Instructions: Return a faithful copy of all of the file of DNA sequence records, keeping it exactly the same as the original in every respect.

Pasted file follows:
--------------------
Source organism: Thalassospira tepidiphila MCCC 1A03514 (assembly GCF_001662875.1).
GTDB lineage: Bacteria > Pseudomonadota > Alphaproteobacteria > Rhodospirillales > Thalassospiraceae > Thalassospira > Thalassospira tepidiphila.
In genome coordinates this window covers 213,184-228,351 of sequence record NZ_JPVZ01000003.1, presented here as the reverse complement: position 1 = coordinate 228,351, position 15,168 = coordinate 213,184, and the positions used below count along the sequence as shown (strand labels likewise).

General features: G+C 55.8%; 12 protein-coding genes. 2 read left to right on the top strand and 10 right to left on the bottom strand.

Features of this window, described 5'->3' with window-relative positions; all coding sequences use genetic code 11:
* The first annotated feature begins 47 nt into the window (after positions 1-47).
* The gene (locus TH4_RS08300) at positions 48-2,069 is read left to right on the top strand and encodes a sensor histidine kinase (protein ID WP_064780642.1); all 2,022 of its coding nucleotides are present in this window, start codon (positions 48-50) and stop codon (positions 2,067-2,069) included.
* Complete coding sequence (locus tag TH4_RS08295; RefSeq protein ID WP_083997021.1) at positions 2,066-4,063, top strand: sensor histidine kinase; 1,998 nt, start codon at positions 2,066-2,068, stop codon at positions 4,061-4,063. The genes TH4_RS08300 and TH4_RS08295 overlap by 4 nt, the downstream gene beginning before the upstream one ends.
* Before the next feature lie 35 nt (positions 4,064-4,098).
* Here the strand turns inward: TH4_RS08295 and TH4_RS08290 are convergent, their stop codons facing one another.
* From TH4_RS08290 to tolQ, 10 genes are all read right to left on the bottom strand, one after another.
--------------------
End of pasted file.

Source organism: Thalassospira tepidiphila MCCC 1A03514 (assembly GCF_001662875.1).
GTDB lineage: Bacteria > Pseudomonadota > Alphaproteobacteria > Rhodospirillales > Thalassospiraceae > Thalassospira > Thalassospira tepidiphila.
In genome coordinates this window covers 213,184-228,351 of sequence record NZ_JPVZ01000003.1, presented here as the reverse complement: position 1 = coordinate 228,351, position 15,168 = coordinate 213,184, and the positions used below count along the sequence as shown (strand labels likewise).

General features: G+C 55.8%; 12 protein-coding genes. 2 read left to right on the top strand and 10 right to left on the bottom strand.

Features of this window, described 5'->3' with window-relative positions; all coding sequences use genetic code 11:
* The first annotated feature begins 47 nt into the window (after positions 1-47).
* The gene (locus TH4_RS08300) at positions 48-2,069 is read left to right on the top strand and encodes a sensor histidine kinase (protein ID WP_064780642.1); all 2,022 of its coding nucleotides are present in this window, start codon (positions 48-50) and stop codon (positions 2,067-2,069) included.
* Complete coding sequence (locus tag TH4_RS08295; RefSeq protein ID WP_083997021.1) at positions 2,066-4,063, top strand: sensor histidine kinase; 1,998 nt, start codon at positions 2,066-2,068, stop codon at positions 4,061-4,063. The genes TH4_RS08300 and TH4_RS08295 overlap by 4 nt, the downstream gene beginning before the upstream one ends.
* Before the next feature lie 35 nt (positions 4,064-4,098).
* Here the strand turns inward: TH4_RS08295 and TH4_RS08290 are convergent, their stop codons facing one another.
* From TH4_RS08290 to tolQ, 10 genes are all read right to left on the bottom strand, one after another.